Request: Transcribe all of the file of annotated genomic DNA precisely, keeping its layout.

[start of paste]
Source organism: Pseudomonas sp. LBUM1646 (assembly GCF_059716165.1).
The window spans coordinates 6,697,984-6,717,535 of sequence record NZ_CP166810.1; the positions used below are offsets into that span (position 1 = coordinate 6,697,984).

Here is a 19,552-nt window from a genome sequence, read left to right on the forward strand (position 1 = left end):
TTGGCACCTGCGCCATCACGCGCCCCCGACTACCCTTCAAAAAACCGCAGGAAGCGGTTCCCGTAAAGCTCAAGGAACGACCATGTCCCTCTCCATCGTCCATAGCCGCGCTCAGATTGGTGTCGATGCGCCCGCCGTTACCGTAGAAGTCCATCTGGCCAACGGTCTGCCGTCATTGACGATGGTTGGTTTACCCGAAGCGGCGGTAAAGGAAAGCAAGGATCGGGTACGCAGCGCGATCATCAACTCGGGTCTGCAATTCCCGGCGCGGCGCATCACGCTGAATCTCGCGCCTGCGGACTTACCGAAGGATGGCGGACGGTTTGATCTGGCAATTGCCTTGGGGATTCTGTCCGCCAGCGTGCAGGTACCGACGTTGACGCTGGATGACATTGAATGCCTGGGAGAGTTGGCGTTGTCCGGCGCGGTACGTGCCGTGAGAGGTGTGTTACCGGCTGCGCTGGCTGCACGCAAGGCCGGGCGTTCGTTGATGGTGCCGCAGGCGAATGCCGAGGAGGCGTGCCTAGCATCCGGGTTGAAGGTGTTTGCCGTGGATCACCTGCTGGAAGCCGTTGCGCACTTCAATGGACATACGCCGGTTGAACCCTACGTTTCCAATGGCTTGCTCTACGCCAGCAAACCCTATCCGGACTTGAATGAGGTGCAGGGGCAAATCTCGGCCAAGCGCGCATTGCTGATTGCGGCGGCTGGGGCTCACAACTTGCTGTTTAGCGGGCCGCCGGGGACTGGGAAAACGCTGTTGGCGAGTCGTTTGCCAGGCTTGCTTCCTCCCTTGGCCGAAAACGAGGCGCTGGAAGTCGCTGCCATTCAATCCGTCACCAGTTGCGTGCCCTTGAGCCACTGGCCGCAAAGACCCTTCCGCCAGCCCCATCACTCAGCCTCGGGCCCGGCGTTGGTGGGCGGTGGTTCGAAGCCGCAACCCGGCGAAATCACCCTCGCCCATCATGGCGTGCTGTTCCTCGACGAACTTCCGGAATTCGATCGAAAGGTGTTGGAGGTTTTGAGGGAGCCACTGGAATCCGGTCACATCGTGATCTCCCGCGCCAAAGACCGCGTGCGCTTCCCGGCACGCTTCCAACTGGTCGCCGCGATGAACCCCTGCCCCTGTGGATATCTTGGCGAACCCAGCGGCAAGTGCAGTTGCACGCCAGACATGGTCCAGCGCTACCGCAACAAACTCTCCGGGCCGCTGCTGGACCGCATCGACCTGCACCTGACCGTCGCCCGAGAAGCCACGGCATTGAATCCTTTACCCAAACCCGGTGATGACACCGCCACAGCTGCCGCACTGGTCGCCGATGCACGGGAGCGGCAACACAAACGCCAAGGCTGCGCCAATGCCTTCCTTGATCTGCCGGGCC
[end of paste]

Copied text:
Source organism: Pseudomonas sp. LBUM1646 (assembly GCF_059716165.1).
The window spans coordinates 6,697,984-6,717,535 of sequence record NZ_CP166810.1; the positions used below are offsets into that span (position 1 = coordinate 6,697,984).

Here is a 19,552-nt window from a genome sequence, read left to right on the forward strand (position 1 = left end):
TTGGCACCTGCGCCATCACGCGCCCCCGACTACCCTTCAAAAAACCGCAGGAAGCGGTTCCCGTAAAGCTCAAGGAACGACCATGTCCCTCTCCATCGTCCATAGCCGCGCTCAGATTGGTGTCGATGCGCCCGCCGTTACCGTAGAAGTCCATCTGGCCAACGGTCTGCCGTCATTGACGATGGTTGGTTTACCCGAAGCGGCGGTAAAGGAAAGCAAGGATCGGGTACGCAGCGCGATCATCAACTCGGGTCTGCAATTCCCGGCGCGGCGCATCACGCTGAATCTCGCGCCTGCGGACTTACCGAAGGATGGCGGACGGTTTGATCTGGCAATTGCCTTGGGGATTCTGTCCGCCAGCGTGCAGGTACCGACGTTGACGCTGGATGACATTGAATGCCTGGGAGAGTTGGCGTTGTCCGGCGCGGTACGTGCCGTGAGAGGTGTGTTACCGGCTGCGCTGGCTGCACGCAAGGCCGGGCGTTCGTTGATGGTGCCGCAGGCGAATGCCGAGGAGGCGTGCCTAGCATCCGGGTTGAAGGTGTTTGCCGTGGATCACCTGCTGGAAGCCGTTGCGCACTTCAATGGACATACGCCGGTTGAACCCTACGTTTCCAATGGCTTGCTCTACGCCAGCAAACCCTATCCGGACTTGAATGAGGTGCAGGGGCAAATCTCGGCCAAGCGCGCATTGCTGATTGCGGCGGCTGGGGCTCACAACTTGCTGTTTAGCGGGCCGCCGGGGACTGGGAAAACGCTGTTGGCGAGTCGTTTGCCAGGCTTGCTTCCTCCCTTGGCCGAAAACGAGGCGCTGGAAGTCGCTGCCATTCAATCCGTCACCAGTTGCGTGCCCTTGAGCCACTGGCCGCAAAGACCCTTCCGCCAGCCCCATCACTCAGCCTCGGGCCCGGCGTTGGTGGGCGGTGGTTCGAAGCCGCAACCCGGCGAAATCACCCTCGCCCATCATGGCGTGCTGTTCCTCGACGAACTTCCGGAATTCGATCGAAAGGTGTTGGAGGTTTTGAGGGAGCCACTGGAATCCGGTCACATCGTGATCTCCCGCGCCAAAGACCGCGTGCGCTTCCCGGCACGCTTCCAACTGGTCGCCGCGATGAACCCCTGCCCCTGTGGATATCTTGGCGAACCCAGCGGCAAGTGCAGTTGCACGCCAGACATGGTCCAGCGCTACCGCAACAAACTCTCCGGGCCGCTGCTGGACCGCATCGACCTGCACCTGACCGTCGCCCGAGAAGCCACGGCATTGAATCCTTTACCCAAACCCGGTGATGACACCGCCACAGCTGCCGCACTGGTCGCCGATGCACGGGAGCGGCAACACAAACGCCAAGGCTGCGCCAATGCCTTCCTTGATCTGCCGGGCC